Sussex Modernism

I went to an event organised by Art UK at Two, Temple Place, the amazingly opulent Astor palace where the Bulldog Trust now organises exhibitions of work from regional collections.   I wasn’t, for obvious reasons, allowed to take photographs of the work in their current exhibition, only installation shots, beginning with a display case which shows the marble coffer commissioned by Ezra Pound from Henri Gaudier-Brzeska as a gift for Wilfred Scawen Blunt:-

Then, two garden rollers, one of which was given by Eric Gill to Ethel Mairet after she had split from Ananda Cooraraswamy (the other was carved by David Kindersley):-

Finally, a trio of works, one by Duncan Grant, two by Vanessa Bell, including her Self Portrait, which normally lives at Charleston:-

What I really wanted to photograph was Eric Gill’s 1919 pamphlet on Birth Control.

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7 thoughts on “Sussex Modernism

  1. Hello, what a lovely surprise to see the Gill garden roller. I thought I knew most of his work and this was a treat to see. In the 1970s, I lived with Joan and Rene Hague in their home in Shanagarry, Ireland. I was young and thought I was escaping home.

    Johanna was Gill’s youngest daughter and Rene had been the printer for the Golden Cockerel Press. They rented me a small cottage overlooking the sea for a pound a week on the condition I paid in person every Friday and stayed for dinner and the night. There was a room under the stair of their Georgian Home with a monk’s cot. Rene had calligrapied on the tall, whitewashed walls, floor to ceiling, in four-inch high letters, in Latin, the death of Hector. I fell asleep listening to the clash of their swords, and scuffling feet.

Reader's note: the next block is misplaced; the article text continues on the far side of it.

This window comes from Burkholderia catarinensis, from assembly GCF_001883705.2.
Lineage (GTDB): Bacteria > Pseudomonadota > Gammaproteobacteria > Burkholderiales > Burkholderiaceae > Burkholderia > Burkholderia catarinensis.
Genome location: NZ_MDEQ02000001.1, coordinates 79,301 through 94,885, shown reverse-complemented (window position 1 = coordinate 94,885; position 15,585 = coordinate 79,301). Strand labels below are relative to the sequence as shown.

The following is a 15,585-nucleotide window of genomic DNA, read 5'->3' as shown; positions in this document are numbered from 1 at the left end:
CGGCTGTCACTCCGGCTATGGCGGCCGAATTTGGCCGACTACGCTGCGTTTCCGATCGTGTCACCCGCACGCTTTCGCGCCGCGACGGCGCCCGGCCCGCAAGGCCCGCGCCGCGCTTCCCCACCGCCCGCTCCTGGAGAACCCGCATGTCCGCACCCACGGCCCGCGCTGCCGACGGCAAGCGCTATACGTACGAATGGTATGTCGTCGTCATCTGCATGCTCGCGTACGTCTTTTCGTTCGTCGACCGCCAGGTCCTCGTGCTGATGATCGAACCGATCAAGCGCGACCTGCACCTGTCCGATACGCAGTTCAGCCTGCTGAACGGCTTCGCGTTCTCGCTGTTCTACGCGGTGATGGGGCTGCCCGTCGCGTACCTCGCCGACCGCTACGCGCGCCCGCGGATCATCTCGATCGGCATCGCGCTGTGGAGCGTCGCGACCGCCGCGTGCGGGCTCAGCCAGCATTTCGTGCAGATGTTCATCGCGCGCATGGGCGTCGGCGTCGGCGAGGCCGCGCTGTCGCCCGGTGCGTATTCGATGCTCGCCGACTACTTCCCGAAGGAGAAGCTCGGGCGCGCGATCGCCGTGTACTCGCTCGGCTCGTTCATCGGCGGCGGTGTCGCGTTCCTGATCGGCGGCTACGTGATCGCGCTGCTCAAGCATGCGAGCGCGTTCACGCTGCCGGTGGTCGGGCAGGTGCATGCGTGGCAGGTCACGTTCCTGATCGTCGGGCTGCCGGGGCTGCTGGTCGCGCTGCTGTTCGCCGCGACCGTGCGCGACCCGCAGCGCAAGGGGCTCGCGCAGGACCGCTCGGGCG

2. Delightful comment by Robert Perkins.

    I’m so glad that you, Charles, have been to this exhibition – Gill and I are going tomorrow. It’s an excellent initiative and Sussex has some outstanding 20th century work.

  3. Tom Ponsonby says:

    It’s a delighttul exhibition – upstairs & down – & the first time I had seen inside Two Temple Place. An extraordinary building, starting from the with lamp posts outside with putti holding a telephone & winding a hand generator for electric light.

  4. What did you think of the exhibition? I seem to hear more feedback about the building than the exhibition. I wonder how many links can be successfully drawn between diverse modernist groups in Sussex who did not really talk to eachother?

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